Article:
After 1868, the Diné reconstructed their lives, rebuilding their livestock herds and creating a relatively prosperous economy once again. Elements of a feudal economic system, which had emerged prior to the U.S. conquest, were further developed. A few of the Diné established large herds, the products of which were increasingly bound for trade. The captivity at Bosque Redondo had created a dependency on U.S. goods – especially flour, coffee, sugar, and woven fabric. In exchange for these manufactured goods, the Diné traded wool blankets, rugs, meat, lambs, pinon nuts and silver jewelry.

Trade in the Diné nation was controlled by a number of Anglo "wool traders," many of whom had been officers in the army of occupation. These traders made fortunes selling U.S. manufactured goods at inflated prices while buying Diné goods cheap and selling them in the East for huge profits. The Anglo trading posts became economic centers on the reservation and established a usurious credit system based on the livestock seasons.

In 1899, the U.S. Secretary of the Interior was given the power to grant railroad right-of-ways through Diné territory. In 1900, public roads were added. In 1902, the telegraph came through and in 1910 telephone lines were strung up. In 1904 and in 1917, pipeline right-of-ways were authorized. Then in 1921 and 1922, critical events took place that were to drastically alter the lives of the Diné people: natural gas was discovered at Ute Mountain and oil was found near Shiprock.6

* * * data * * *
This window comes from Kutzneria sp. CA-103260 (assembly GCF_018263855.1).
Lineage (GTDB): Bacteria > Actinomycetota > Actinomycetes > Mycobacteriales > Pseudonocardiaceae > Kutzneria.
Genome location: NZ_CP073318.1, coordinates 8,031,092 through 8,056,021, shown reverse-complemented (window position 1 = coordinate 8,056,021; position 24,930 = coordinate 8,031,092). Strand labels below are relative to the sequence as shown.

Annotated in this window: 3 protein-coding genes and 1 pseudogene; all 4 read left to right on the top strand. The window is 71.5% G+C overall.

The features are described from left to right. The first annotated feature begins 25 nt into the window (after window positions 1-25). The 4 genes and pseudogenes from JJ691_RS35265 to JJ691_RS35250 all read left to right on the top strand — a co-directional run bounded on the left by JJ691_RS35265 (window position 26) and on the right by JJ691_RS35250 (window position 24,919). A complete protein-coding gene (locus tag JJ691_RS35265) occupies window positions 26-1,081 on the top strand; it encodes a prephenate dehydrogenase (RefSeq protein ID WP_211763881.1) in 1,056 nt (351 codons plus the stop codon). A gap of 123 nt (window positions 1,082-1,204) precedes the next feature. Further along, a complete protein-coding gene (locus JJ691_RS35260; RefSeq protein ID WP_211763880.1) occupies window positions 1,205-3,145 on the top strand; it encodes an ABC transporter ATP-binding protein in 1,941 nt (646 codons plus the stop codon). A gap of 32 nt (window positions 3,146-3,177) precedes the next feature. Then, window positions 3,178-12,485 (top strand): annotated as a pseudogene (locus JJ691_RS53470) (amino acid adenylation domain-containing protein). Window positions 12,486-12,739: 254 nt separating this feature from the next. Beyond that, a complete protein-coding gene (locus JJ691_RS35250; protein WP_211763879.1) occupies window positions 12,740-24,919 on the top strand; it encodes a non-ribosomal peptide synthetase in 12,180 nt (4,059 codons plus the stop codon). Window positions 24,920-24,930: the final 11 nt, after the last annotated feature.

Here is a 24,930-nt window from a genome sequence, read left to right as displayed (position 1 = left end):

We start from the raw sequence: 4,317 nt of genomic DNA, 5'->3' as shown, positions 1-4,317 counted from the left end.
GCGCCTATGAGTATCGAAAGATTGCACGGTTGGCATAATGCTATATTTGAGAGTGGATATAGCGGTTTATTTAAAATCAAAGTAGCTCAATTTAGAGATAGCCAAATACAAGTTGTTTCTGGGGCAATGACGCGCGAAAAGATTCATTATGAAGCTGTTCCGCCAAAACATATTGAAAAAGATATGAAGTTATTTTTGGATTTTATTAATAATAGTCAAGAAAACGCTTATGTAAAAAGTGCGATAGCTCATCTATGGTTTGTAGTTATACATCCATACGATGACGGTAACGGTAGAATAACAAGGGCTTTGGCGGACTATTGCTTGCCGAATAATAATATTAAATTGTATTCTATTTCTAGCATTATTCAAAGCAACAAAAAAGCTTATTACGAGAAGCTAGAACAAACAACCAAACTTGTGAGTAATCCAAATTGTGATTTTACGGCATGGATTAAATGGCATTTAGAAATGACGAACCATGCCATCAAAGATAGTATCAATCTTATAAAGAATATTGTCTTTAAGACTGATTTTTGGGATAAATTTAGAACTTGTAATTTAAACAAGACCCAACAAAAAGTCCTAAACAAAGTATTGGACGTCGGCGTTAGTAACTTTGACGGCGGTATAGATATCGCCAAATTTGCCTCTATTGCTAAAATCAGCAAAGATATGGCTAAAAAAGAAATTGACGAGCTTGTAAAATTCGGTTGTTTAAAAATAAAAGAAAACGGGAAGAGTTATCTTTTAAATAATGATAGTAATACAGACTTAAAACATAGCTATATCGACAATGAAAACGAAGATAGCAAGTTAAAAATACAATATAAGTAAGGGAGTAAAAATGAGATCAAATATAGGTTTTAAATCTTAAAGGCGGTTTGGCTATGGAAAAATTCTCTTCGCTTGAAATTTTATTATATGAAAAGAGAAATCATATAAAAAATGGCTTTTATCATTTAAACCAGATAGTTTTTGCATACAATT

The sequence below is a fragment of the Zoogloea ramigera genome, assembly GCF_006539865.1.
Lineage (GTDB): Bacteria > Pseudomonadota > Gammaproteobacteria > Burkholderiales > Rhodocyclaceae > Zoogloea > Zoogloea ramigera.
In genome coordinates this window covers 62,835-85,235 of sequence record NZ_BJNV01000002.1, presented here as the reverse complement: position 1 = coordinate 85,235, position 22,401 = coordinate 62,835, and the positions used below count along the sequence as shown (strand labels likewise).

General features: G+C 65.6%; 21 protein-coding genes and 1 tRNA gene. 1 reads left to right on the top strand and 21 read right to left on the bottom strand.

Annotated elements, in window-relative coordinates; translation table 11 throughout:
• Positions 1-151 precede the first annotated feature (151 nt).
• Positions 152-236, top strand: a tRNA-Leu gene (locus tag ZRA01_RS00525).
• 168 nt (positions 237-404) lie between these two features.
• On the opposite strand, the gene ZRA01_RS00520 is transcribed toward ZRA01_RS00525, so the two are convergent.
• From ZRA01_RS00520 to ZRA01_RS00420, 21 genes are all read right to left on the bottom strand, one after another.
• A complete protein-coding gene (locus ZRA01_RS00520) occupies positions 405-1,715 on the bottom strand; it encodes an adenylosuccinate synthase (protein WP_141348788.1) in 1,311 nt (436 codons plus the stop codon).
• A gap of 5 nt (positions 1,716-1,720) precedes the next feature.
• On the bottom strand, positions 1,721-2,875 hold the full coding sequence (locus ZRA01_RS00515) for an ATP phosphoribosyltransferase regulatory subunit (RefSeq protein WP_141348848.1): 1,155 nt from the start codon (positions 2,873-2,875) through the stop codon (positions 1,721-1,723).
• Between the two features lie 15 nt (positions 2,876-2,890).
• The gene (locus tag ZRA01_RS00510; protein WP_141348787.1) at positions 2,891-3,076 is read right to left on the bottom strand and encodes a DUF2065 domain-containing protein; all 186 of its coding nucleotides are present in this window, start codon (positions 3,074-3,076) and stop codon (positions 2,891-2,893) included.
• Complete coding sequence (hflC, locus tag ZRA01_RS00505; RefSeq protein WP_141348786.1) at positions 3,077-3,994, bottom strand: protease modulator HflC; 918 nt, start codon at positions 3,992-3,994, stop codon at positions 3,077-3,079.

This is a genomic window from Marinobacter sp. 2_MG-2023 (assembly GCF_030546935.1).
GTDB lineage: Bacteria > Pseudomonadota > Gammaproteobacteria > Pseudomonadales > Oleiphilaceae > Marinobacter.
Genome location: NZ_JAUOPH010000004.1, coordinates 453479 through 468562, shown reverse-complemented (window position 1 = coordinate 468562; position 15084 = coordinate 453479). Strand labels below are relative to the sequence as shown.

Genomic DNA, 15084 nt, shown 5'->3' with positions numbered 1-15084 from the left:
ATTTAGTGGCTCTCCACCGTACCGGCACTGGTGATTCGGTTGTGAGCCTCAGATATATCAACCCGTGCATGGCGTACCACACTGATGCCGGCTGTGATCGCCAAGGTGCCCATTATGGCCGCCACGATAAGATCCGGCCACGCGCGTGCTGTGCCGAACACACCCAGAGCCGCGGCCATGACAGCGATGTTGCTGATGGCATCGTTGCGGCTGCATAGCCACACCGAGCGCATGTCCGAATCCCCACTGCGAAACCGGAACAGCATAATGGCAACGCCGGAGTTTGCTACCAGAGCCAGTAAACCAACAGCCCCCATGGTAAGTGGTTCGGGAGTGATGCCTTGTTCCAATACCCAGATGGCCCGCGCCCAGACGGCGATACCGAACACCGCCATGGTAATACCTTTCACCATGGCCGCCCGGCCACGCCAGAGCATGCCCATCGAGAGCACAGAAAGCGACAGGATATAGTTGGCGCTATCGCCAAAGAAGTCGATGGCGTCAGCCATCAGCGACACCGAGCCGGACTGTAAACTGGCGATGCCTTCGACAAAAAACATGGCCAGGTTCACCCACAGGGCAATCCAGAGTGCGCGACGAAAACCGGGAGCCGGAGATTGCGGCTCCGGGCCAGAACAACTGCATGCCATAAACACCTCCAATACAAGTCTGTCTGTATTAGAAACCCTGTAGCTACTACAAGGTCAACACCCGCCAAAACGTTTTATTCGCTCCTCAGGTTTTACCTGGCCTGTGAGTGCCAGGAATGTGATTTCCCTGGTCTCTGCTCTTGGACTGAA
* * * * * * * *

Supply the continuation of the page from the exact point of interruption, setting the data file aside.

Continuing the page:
Diné leaders Barboncito (left) and Manuelito (right)

The Development of the Diné Bourgeoisie and the Tribal Government

The Treaty of 1868 had stated that no Diné land could be leased without the consent of three-quarters of the male population. However, in 1891, the U.S. Congress unilaterally "amended" these treaty rights, authorizing "a council speaking for such Indians" to sign mineral leases. In 1923, a Diné Tribal Council was created by the Secretary of the Interior. Its only function initially was to legitimize mineral leases drawn up by the Secretary of the Interior and the oil companies. At its first meeting the Tribal Council granted the Commissioner of the Navajos (the Anglo-American colonial governor) the authority to sign "on behalf of the Navajo Indians" all oil and gas leases on Treaty lands. In exchange for signing away the Diné oil and gas, the Tribal Council members were promised "aid" in securing more grazing land by expanding the reservation. In actuality, the discovery of gas and oil in the Southwest was a critical factor, along with the general Anglo-American expansion into the Southwest, that guaranteed that the U.S. government would cede no more land to the Diné.